Do you go on a "diet" at various times?

Do you come off a "diet" at various times?

Do you make excuses for your lack of gains (to yourself and others)?

Do you constantly compare yourself to others?

Do you consider what others are doing in their training more than assessing what you are doing wrong in your training?

Do you need to be "motivated" at times to train?

Do you think you can make chicken salad out of chicken s#!t?

Here's a challenge until next time.  Cut out all sugar and processed sugar for ONE week.  Make sure you read the labels because processed food is notorious for sugars galore.  

Sunday, February 13, 2011

How To Transform Your Physique #90

Once again, I made a prediction and it came true. There is a thread on the GripBoard under the Strength and Power  sub-forum on one-arm dumbbell rowing.  Various videos are posted there of people performing the exercise.  Some of them have literally huge weights with the weights often exceeding 200lbs.  I watched the videos and just had to comment.  I tried to be diplomatic about it because I figured I would be accused of being....drum roll...an exercise cop.  I even mentioned it myself so people would not get all up in arms.  Remember, the EGO plays a big part in strength training. And, some tend to be very fragile. I got over this a long time ago both as an individual and realizing people aren't going to react in a positive manner in general when providing any feedback.  Here is the video that prompted me to give some feedback:

As you can see, there range-of-motion (ROM) is pretty small.  It's more of a shoulder hump than a row.  You should strive for a proper range of motion on every exercise and not just rows.  Shortening the range of motion is another method of what I call "false gains".  I have used this term in the past as long time Cyberpump! readers know.  People cut the ROM as they add weight.  Squats is one of the most abused for false gains.  A common abused term in macho land is Ass to the Grass (ATG).  In reality, most are FAR from ATG squats.  In fact, I've seen a LOT of lifters not even half squat a weight and they take credit for "parallel".

Here is a video with what I would consider ATG squat depth.  Keep in mind, the bouncing, etc. is not something I would recommend to anyone. I am just showing you the video for the depth of the squat:

Rows is another.  In the bench press, it's harder to do because everyone knows you "must" touch the chest.  What happens in the bench press is the bounce or hump up with the hips off the bench.  These are two techniques for "false gains" in the bench.  In curls some common technique of "false gains" are cutting the range of motion at the bottom, leaning back with the body and rocking (for machines), or just plain power cleaning the curls (dumbbell or barbell curls) instead of actually curling the weight in strict form.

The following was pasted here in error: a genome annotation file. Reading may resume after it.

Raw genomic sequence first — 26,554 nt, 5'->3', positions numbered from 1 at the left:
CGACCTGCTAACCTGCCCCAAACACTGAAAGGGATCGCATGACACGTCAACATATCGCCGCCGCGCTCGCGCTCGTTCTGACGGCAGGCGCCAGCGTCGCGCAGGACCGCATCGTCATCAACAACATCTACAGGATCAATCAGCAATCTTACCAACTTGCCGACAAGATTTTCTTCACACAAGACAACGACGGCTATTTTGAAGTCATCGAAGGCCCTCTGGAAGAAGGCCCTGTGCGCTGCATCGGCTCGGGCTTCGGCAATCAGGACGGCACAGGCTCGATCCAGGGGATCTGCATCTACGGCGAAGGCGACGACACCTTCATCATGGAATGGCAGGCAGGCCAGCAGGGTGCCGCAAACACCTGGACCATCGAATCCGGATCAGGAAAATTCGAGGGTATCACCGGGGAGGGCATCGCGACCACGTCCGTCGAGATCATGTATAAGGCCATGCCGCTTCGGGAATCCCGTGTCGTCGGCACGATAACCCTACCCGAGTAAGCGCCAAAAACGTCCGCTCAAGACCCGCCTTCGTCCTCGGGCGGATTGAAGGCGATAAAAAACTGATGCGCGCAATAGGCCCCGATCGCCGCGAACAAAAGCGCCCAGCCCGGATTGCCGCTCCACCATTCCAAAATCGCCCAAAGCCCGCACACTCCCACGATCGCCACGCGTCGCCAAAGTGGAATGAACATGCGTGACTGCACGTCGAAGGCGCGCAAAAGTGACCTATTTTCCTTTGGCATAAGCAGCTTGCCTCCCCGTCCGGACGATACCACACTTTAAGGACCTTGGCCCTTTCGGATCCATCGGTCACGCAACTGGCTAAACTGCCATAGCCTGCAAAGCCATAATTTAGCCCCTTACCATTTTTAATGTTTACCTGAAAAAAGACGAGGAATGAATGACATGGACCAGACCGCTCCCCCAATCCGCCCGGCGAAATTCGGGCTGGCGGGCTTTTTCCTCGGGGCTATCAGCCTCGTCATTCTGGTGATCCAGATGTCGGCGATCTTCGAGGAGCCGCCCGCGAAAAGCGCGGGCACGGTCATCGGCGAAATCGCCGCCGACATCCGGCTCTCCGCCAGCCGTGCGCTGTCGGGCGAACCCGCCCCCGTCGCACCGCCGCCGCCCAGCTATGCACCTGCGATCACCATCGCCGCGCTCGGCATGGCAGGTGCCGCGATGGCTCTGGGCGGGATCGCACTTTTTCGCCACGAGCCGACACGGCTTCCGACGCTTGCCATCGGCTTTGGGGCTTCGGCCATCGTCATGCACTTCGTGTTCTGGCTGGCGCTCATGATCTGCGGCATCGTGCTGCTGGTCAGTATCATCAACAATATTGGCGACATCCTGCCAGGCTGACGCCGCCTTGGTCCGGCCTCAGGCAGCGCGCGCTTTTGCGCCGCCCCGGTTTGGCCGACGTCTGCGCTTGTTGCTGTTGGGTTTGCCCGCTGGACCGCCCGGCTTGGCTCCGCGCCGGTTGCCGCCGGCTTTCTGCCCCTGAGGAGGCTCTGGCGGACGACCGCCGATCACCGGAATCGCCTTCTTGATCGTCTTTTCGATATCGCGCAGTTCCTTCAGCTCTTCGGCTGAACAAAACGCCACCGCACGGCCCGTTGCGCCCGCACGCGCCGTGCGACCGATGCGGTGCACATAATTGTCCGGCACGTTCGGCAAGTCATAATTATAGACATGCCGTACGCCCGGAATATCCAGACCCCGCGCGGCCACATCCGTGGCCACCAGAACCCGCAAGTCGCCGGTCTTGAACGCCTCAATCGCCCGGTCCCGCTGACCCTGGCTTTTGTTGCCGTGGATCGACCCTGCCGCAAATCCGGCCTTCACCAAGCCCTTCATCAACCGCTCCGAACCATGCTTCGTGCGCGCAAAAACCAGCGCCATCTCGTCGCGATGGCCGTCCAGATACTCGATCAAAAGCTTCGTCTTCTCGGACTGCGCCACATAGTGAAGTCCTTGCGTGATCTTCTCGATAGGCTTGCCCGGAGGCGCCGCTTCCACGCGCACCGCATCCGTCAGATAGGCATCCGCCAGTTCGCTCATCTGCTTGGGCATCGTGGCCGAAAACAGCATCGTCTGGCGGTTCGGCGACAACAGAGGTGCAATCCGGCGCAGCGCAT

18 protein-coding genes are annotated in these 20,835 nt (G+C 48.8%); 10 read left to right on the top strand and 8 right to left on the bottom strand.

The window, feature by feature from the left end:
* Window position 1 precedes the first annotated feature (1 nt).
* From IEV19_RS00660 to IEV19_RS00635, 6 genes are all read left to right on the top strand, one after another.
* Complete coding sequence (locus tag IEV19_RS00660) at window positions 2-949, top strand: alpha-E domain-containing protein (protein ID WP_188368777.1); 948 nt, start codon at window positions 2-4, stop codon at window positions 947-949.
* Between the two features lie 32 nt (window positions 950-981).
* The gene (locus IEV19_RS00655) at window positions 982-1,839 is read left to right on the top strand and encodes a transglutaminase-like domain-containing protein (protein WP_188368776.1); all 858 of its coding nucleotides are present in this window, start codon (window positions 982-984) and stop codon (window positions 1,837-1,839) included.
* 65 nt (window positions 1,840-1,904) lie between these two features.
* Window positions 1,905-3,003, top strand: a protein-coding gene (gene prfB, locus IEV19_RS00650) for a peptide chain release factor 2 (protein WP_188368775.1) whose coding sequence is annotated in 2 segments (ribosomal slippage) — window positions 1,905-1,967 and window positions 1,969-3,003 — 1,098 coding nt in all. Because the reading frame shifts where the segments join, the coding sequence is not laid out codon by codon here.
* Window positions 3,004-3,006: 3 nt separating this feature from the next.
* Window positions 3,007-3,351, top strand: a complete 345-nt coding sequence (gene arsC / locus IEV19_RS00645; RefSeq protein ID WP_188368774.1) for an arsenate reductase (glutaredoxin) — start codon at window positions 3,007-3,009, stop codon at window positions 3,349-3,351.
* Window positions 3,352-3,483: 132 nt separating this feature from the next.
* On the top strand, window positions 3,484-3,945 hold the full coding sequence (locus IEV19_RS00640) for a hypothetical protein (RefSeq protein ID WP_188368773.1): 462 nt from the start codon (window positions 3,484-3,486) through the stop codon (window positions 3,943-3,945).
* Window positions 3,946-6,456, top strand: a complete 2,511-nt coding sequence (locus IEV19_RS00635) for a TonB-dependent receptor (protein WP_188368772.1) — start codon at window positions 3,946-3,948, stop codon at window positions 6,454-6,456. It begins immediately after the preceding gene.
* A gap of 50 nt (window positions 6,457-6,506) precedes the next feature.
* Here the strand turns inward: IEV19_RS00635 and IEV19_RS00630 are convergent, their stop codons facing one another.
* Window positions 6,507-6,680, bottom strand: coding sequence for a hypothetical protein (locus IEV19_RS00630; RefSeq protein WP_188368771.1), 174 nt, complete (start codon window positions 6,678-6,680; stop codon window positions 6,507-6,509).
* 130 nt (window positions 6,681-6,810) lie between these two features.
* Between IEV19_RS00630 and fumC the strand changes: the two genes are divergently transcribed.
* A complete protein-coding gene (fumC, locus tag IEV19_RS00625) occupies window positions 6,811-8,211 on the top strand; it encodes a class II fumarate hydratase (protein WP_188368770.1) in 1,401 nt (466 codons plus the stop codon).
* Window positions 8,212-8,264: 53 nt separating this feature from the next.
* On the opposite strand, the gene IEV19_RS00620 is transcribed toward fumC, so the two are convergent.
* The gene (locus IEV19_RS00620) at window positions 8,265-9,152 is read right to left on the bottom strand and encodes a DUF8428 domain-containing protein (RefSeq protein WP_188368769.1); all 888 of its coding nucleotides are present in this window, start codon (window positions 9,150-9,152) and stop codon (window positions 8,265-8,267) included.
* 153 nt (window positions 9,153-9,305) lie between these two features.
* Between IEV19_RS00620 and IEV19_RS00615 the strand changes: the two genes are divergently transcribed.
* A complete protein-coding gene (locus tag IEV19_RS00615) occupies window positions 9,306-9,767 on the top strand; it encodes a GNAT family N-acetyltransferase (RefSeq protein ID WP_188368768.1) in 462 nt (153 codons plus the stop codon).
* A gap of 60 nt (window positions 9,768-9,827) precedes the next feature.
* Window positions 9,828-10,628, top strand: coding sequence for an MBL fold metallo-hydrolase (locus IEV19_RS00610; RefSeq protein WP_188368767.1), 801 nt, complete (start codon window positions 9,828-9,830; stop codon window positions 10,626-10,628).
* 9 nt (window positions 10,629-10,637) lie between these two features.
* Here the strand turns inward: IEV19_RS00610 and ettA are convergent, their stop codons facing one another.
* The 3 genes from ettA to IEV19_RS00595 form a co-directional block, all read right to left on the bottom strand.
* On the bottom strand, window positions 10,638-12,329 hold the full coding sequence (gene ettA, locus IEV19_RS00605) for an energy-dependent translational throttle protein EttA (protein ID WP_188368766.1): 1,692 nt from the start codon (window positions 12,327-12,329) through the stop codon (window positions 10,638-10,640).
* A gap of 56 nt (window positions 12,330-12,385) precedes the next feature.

I posted this video in response:

Just ignore that the guys have no shirts, etc. :) Watch the one guy do one-arm rows in the video.  I would consider this using much better form than the previous video. :)  Your back should be straight and neutral by the way.  Arching it per say is not necessary as the guy states. I also do not agree with the use of a belt or going for any big "stretch" in the bottom.  

When all is said and done, people are more likely to go for the lack of form and "false gains".  That is just a fact and I realize it.  But, that doesn't mean all is loss and I am going to stop providing the feedback such as what I did on the forum and writing this article!

Wednesday, February 2, 2011

The Role of Genetics

I haven't really talked much about the role that genetics play in strength training.  A big reason is because a lot of people think I am being negative when I talk about genetics and that I am somehow putting a damper on their goals. That could not be further from the truth.  I am going to be honest though and not blow smoke up anyone's behind about what I believe are realistic goals.  First, it is great to have goals.  Yes, you can have what are called  stretch goals too.  But, I do not believe your stretch goals should not be your only goals.  I have posted on message forums many times in the past about unrealistic goals and again the response is that I am being "negative".   So, here's my take on genetics using the bench press as an example.